Lisa A. Urry, Mills College, Oakland, California
Michael L. Cain, New Mexico State University, Las Cruces, New Mexico
Steven A. Wasserman, University of California, San Diego
Peter V. Minorsky, Mercy College, Dobbs Ferry, New York
Jane B. Reece, Berkeley, California
Martha R. Taylor, Ithaca, New York
Michael A. Pollock
For courses in general biology
Bringing a conceptual framework to the study of biology
This popular study aid supports Campbell Biology, 11th Edition and is designed to help students structure and organize their developing knowledge of biology and create their own personal understanding of the topics covered in the text. While allowing for each student’s unique approach and focusing on the enjoyment of learning, the guide also shares a list of common strategies used by successful students as revealed through educational research. The Student Study Guide helps students learn and recall information through concept maps, chapter summaries, word roots, and a variety of interactive activities including multiple-choice, short-answer essay, art labeling, and graph-interpretation questions.
This popular study aid provides concept maps, chapter summaries, word roots, and a variety of interactive activities including multiple-choice, short-answer essay, art labeling, and graph-interpretation questions.
1. Evolution, the Themes of Biology, and Scientific Inquiry
Unit One: The Chemistry of Life
2. The Chemical Context of Life
3. Water and Life
4. Carbon and the Molecular Diversity of Life
5. The Structure and Function of Large Biological Molecules
Unit Two: The Cell
6. A Tour of the Cell
7. Membrane Structure and Function
8. An Introduction to Metabolism
9. Cellular Respiration and Fermentation
11. Cell Communication
12. The Cell Cycle
Unit Three: Genetics
13. Meiosis and Sexual Life Cycles
14. Mendel and the Gene Idea
15. The Chromosomal Basis of Inheritance
16. The Molecular Basis of Inheritance
17. Gene Expression: From Gene to Protein
18. Regulation of Gene Expression
20. DNA Tools and Biotechnology
21. Genomes and Their Evolution
Unit Four: Mechanisms of Evolution
22. Descent with Modification: A Darwinian View of Life
23. The Evolution of Populations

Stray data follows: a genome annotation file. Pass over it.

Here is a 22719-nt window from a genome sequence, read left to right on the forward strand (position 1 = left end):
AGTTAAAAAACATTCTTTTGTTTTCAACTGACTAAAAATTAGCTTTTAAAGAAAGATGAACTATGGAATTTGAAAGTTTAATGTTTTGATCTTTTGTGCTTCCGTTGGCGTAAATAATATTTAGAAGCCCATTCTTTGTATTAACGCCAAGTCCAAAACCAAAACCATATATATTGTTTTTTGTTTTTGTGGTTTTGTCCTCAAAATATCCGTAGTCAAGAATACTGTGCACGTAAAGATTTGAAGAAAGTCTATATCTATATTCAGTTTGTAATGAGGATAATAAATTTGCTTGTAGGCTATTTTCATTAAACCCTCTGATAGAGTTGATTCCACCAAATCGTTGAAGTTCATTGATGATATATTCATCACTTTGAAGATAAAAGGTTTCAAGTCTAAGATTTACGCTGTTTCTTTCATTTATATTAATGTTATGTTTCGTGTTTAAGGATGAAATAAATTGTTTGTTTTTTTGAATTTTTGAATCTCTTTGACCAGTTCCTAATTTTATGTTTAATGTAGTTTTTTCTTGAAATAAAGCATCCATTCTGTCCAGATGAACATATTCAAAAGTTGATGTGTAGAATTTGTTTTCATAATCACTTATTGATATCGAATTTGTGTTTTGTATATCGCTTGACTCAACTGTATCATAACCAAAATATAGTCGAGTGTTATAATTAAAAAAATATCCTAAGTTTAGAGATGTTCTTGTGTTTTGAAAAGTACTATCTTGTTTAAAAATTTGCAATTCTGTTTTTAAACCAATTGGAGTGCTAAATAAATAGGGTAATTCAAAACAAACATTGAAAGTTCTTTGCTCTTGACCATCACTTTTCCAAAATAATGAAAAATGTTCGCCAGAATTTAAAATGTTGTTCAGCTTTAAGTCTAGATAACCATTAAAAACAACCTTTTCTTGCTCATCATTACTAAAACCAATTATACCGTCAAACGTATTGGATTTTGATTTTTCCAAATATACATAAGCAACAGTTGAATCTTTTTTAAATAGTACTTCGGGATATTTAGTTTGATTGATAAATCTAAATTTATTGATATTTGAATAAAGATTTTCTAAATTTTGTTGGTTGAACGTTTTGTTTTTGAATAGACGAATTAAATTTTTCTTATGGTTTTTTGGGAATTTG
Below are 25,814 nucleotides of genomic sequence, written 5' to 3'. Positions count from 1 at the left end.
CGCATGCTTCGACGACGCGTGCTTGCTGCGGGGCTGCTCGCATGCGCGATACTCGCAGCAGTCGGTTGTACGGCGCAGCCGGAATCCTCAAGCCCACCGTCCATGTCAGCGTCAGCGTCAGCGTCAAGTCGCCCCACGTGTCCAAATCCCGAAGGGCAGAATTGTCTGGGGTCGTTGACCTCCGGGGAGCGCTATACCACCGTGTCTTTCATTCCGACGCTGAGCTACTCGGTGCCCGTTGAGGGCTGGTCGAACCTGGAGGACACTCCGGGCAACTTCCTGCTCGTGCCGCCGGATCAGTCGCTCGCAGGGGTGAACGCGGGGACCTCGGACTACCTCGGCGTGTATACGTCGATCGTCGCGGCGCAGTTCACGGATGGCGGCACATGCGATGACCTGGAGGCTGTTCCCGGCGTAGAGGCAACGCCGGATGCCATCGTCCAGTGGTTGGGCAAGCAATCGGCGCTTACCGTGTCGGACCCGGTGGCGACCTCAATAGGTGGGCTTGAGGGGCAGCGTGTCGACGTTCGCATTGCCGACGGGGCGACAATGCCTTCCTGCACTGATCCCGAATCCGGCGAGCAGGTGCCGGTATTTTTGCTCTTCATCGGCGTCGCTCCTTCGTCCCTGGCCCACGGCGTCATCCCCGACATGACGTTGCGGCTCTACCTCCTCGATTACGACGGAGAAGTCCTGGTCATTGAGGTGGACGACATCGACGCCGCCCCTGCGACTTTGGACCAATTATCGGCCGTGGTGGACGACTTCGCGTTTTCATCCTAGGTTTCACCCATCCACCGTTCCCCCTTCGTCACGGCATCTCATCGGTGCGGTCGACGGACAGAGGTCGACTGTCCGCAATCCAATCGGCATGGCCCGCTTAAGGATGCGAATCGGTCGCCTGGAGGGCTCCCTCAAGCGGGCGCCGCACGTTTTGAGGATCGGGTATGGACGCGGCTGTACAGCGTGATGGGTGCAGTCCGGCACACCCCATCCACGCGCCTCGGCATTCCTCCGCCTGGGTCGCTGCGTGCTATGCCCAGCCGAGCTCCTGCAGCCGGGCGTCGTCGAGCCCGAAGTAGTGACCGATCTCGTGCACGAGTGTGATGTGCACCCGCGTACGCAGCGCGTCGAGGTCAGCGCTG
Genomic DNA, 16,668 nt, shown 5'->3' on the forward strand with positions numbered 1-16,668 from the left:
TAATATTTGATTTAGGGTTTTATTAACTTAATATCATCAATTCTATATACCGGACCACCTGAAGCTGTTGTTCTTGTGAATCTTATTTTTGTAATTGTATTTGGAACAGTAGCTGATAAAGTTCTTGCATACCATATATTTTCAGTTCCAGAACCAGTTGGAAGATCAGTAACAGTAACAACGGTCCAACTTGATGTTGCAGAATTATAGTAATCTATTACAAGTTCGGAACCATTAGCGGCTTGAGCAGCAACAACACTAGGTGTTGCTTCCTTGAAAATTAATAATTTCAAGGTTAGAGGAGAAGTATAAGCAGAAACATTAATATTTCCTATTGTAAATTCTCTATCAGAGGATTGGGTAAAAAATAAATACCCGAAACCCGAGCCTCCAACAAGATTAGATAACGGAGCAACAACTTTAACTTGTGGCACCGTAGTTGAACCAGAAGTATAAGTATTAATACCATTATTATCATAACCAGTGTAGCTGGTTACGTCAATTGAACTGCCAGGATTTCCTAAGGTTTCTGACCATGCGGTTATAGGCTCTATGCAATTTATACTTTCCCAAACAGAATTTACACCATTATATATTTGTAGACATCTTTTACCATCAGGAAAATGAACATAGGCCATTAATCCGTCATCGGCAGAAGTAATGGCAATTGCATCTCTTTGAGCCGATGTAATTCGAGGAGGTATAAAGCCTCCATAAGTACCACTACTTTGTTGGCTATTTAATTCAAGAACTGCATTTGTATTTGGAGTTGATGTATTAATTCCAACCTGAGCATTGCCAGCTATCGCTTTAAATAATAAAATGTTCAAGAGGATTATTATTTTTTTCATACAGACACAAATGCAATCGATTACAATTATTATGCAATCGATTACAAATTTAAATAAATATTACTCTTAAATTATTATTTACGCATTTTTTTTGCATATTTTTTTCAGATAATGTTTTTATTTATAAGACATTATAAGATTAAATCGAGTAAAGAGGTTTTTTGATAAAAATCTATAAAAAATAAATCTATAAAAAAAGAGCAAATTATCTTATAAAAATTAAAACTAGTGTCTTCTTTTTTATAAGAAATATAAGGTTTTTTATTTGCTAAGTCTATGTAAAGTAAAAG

24. The Origin of Species
25. The History of Life on Earth
Unit Five: The Evolutionary History of Biological Diversity
26. Phylogeny and the Tree of Life
27. Bacteria and Archaea
29. Plant Diversity I: How Plants Colonized Land
30. Plant Diversity II: The Evolution of Seed Plants
32. An Overview of Animal Diversity
33. An Introduction to Invertebrates
34. The Origin and Evolution of Vertebrates
Unit Six: Plant Form and Function
35. Vascular Plant Structure, Growth, and Development
36. Resource Acquisition and Transport in Vascular Plants
37. Soil and Plant Nutrition
38. Angiosperm Reproduction and Biotechnology
39. Plant Responses to Internal and External Signals
Unit Seven: Animal Form and Function
40. Basic Principles of Animal Form and Function
41. Animal Nutrition
42. Circulation and Gas Exchange
43. The Immune System
44. Osmoregulation and Excretion
45. Hormones and the Endocrine System
46. Animal Reproduction
47. Animal Development
48. Neurons, Synapses, and Signaling
49. Nervous Systems
50. Sensory and Motor Mechanisms
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Pearson offers special pricing when you package your text with other student resources. If you're interested in creating a cost-saving package for your students, contact your Pearson rep.
Michael Pollock is a retired biology instructor who earned his BSc (Hon Genetics) and PhD (Zoology) at Western University (previously known as the University of Western Ontario). During more than 25 years of teaching at Mount Royal University, he developed and taught many courses including non-majors biology, vertebrate zoology, reproductive biology, evolutionary medicine and medical terminology.
Martha R. Taylor has been teaching biology for more than 35 years. She earned her B.A. in Biology from Gettysburg College and her M.S. and Ph.D. in Science Education from Cornell University. She has taught introductory biology for both majors and non-majors at Cornell for many years and was most recently a lecturer for the Learning Strategies Center. Based on her experience in working with students from high school and community college through the university level, in classrooms, laboratories and tutorials, Dr. Taylor is committed to helping students create their own knowledge of and appreciation for biology. In addition to her work on the study guide, she is a coauthor on Campbell Biology: Concepts & Connections.
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